Between ages 55-59 the low was $844 and the high was $6,939
between ages 60-64 the low was $1,125 and the high was $7,413
Between ages 65-69 the low was $1,883 and the high was $9,496

All information published in the Sourcebook or on this blog may be utilized with credit to the American Association for Long-Term Care Insurance.

Tuesday, January 6, 2009

Court Approves Order to Protect Penn Treaty Policyholders

January 6, 2009: Pennsylvania Insurance Commissioner Joel Ario announced today that the Commonwealth Court approved his petition for an Order of Rehabilitation for Penn Treaty Network America Insurance Co. and its subsidiary, American Network Insurance Co.

The order places the company under the statutory control of the Pennsylvania Insurance Department. It also grants the commissioner direct authority to preserve the company's assets and oversee its current financial situation and operations, while continuing to pay policyholder claims.

"It is the Insurance Department's responsibility to take action when a company is in financially hazardous condition," Ario said. "Placing Penn Treaty into rehabilitation will make certain that long-term care policyholder claims are paid, helping to ensure continuity of care for a community in need. "We gave Penn Treaty time to find a buyer and infuse new capital. To date, the company has been unable to raise enough capital, so we must protect the company's assets and put policyholder protections into place. I want to assure policyholders that their policies remain in effect during this rehabilitation and that their premiums should continue to be paid in order for coverage to remain in place."

This rehabilitation is the first receivership action the department has taken in more than four years. Penn Treaty, headquartered in Allentown, provides long-term care insurance to more than 126,000 policyholders. Together, Penn Treaty Network America Insurance Co. and its subsidiary, American Network Insurance Co., write long-term care insurance in all 50 states and the District of Columbia.

The Insurance Department will perform an independent, comprehensive evaluation of the company's finances. Based upon this review and analysis, the department then will determine the viability of a rehabilitation plan. Any plan will give payment priority to policyholder claims.
Policyholders and other interested parties will receive further information about the rehabilitation in the future. In the interim, policyholders with questions on claims or non-claim matters may use the following toll-free number: 800-362-0700, ext. 3190.

Media interested in discussing consumer protections for those purchasing long-term care insurance, can contact Jesse Slome, Executive Director of the American Association for Long-Term Care Insurance. Call 818-597-3227 or E-mail: Jesse Slome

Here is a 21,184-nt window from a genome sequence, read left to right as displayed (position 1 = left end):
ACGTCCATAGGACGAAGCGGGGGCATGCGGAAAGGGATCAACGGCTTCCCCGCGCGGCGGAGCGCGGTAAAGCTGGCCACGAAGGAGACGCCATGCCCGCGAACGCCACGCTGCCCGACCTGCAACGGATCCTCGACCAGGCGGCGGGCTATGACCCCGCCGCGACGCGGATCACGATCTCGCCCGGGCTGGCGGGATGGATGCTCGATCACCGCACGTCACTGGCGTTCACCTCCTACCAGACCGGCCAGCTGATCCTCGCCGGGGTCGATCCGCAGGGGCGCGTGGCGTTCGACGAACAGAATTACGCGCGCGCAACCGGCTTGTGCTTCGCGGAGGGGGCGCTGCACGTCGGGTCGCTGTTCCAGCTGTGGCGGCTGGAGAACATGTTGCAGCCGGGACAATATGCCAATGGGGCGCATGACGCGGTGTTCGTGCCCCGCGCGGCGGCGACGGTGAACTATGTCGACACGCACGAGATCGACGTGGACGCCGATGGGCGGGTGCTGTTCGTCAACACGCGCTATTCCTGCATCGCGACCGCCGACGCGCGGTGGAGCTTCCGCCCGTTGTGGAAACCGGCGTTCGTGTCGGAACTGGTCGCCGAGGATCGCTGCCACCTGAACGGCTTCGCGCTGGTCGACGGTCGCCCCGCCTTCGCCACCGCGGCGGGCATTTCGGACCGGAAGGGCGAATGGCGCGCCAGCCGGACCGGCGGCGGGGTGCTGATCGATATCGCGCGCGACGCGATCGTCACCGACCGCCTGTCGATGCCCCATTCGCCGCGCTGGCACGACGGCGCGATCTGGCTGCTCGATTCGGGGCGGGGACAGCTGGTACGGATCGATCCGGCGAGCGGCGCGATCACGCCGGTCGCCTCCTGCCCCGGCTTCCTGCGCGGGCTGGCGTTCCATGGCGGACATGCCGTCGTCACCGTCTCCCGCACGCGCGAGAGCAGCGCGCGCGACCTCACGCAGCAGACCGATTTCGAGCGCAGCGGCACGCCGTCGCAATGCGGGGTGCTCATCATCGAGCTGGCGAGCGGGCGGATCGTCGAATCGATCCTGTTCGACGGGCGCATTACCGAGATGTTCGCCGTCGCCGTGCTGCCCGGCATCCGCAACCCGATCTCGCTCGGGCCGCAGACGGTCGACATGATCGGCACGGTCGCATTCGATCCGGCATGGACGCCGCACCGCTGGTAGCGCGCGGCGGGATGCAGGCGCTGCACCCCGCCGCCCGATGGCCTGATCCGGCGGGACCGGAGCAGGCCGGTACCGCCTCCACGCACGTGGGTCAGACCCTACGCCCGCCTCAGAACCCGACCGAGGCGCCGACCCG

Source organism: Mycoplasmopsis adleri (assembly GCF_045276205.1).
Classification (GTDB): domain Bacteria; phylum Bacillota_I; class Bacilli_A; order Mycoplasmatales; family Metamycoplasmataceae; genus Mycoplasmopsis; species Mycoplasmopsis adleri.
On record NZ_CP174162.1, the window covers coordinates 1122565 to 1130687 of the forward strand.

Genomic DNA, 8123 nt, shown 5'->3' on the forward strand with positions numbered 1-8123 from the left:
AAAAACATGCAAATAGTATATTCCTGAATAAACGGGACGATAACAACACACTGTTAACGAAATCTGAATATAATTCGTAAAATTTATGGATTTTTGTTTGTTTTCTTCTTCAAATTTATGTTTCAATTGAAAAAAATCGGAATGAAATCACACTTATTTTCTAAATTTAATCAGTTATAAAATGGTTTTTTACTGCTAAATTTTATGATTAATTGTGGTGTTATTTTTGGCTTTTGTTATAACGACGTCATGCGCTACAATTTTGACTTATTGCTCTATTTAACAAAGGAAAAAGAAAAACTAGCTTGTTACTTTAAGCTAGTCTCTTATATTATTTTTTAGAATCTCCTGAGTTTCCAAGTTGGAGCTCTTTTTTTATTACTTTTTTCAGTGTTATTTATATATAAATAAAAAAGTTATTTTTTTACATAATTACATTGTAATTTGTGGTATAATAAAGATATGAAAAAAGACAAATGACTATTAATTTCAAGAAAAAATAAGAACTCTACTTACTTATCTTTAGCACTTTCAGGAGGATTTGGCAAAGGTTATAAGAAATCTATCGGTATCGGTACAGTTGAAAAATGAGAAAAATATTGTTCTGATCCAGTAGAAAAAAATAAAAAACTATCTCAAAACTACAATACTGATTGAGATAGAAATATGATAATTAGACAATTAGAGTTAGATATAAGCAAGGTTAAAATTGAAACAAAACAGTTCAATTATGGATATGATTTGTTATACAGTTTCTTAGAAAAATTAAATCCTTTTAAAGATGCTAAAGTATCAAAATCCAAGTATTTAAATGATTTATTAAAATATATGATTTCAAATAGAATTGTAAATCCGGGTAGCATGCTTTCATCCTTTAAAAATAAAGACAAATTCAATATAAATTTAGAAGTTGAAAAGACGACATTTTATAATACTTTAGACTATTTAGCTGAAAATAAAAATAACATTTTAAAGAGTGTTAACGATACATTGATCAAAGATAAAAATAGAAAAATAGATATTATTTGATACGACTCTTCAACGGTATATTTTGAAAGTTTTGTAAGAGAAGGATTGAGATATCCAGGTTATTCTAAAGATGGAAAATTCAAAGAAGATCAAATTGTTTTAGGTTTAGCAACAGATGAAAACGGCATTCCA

Monday, January 5, 2009

Long-Term Care Insurance Partnership Protection - What Most People Overlook

To prepare the 2009 Long-Term Care Insurance Sourcebook, which will be sent to all Association members in March, I take the time to review countless studies and reports.

One of the more interesting was published recently by the California Partnership for Long-Term Care. One of the requirements imposed on the initial four Partnership states (California, New York, Indiana and Connecticut) was the preparation of very detailed reports on buyers as well as utilization of policies. Thus, these provide some of the best snapshots of real situations ... what consumers choose and how they use benefits when needed.

I was involved with the launch of the California Partnership and I think many people either overlook or are not familiar with why the Partnership concept came about ... and why it is such a powerful solution for consumers. Bottom line: it is designed to help expand the market to "middle income" consumers who could afford shorter-duration policies with the added protection of being able to qualify for Medicaid while protecting a larger sum of assets from the spend-down requirement.

So, some of the interesting findings from the California report. Some 142,650 applications were initially submitted of which 118,390 resulted in issued policies (some 98,528 are currently active). To date, 2,082 policyholders have qualified to receive benefit payments ... and the total asset protection earned by policyholders who received benefits was $75,367,500 (which means the average payout was $36,199).

Some 187 policyholders exhuasted their benefits (722 died while in benefit) and of these 44 accessed Medicaid (Medi-Cal in California).

There is excellent data that looks at the duration of policy benefits by the people who exhausted their policy and then accessed Medi-Cal. We'll publish that and discuss it more.

But the bottomline message for those marketing Partnership protection, this is excellent coverage for those seeking more affordable plans of protection.